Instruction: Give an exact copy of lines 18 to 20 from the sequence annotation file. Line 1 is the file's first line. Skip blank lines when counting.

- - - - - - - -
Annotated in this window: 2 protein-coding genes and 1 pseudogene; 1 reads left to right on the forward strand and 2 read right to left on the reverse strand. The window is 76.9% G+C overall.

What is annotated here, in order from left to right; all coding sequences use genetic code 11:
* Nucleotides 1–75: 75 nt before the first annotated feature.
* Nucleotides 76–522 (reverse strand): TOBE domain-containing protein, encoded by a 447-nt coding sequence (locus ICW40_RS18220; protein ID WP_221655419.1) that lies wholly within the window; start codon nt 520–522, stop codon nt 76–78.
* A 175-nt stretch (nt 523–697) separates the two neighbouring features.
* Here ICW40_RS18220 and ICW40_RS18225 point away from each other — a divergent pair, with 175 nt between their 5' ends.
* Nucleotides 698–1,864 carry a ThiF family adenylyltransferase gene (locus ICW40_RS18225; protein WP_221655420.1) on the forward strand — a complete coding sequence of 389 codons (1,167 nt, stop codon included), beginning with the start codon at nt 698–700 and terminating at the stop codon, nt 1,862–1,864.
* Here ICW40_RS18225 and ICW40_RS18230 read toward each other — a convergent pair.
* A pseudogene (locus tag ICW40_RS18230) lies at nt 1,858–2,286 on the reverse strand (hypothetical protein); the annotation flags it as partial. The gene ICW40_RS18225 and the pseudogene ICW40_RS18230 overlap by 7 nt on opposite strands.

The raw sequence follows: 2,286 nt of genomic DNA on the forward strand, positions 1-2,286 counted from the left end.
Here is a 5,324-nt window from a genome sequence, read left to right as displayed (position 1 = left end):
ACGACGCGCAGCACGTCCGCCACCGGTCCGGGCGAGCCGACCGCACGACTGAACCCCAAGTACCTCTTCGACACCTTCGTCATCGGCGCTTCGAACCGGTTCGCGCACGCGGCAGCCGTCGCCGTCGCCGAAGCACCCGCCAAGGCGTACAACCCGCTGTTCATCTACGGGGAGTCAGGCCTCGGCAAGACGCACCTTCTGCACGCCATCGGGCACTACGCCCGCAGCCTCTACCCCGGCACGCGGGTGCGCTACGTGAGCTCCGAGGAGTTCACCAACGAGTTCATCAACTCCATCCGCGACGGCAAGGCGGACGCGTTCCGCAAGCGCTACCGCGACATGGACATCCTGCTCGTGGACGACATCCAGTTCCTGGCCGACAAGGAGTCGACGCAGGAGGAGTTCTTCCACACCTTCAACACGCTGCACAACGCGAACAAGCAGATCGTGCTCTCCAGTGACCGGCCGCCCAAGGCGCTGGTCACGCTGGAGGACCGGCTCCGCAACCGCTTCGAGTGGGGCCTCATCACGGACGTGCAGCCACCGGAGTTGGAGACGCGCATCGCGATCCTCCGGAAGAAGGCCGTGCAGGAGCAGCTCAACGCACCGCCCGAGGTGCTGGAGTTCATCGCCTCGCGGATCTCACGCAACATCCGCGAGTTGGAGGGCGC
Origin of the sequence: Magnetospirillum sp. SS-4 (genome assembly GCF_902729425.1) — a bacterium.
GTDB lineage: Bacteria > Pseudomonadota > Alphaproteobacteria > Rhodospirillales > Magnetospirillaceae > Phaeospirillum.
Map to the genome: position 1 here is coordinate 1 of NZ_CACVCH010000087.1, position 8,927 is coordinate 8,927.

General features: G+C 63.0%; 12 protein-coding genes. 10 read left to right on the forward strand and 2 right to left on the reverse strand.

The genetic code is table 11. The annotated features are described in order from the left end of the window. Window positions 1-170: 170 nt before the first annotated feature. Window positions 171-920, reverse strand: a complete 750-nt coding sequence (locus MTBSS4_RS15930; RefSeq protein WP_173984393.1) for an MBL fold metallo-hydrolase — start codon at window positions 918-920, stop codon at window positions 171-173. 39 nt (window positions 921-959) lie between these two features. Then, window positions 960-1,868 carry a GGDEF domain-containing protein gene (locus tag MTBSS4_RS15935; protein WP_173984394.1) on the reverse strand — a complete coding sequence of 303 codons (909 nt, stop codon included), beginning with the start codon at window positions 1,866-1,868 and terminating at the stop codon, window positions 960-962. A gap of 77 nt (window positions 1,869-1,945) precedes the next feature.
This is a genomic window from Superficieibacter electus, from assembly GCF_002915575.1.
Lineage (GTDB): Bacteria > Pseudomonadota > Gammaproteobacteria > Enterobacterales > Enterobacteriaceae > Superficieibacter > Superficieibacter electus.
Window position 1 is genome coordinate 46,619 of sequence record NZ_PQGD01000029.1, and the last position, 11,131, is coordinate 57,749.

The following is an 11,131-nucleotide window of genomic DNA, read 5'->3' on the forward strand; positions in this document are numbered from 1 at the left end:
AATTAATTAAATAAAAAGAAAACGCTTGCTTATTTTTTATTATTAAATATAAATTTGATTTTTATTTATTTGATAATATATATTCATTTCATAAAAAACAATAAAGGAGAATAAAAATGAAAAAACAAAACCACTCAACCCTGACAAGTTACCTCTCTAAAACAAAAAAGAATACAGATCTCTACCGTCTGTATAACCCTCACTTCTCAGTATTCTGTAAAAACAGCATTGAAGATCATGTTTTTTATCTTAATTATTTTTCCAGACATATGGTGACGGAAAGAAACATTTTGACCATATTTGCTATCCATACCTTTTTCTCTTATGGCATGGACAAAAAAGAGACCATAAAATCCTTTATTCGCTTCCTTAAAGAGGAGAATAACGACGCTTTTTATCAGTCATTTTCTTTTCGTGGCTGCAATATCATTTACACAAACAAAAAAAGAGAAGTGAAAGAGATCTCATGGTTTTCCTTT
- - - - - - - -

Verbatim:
This is a genomic window from Superficieibacter electus, from assembly GCF_002915575.1.
Lineage (GTDB): Bacteria > Pseudomonadota > Gammaproteobacteria > Enterobacterales > Enterobacteriaceae > Superficieibacter > Superficieibacter electus.
Window position 1 is genome coordinate 46,619 of sequence record NZ_PQGD01000029.1, and the last position, 11,131, is coordinate 57,749.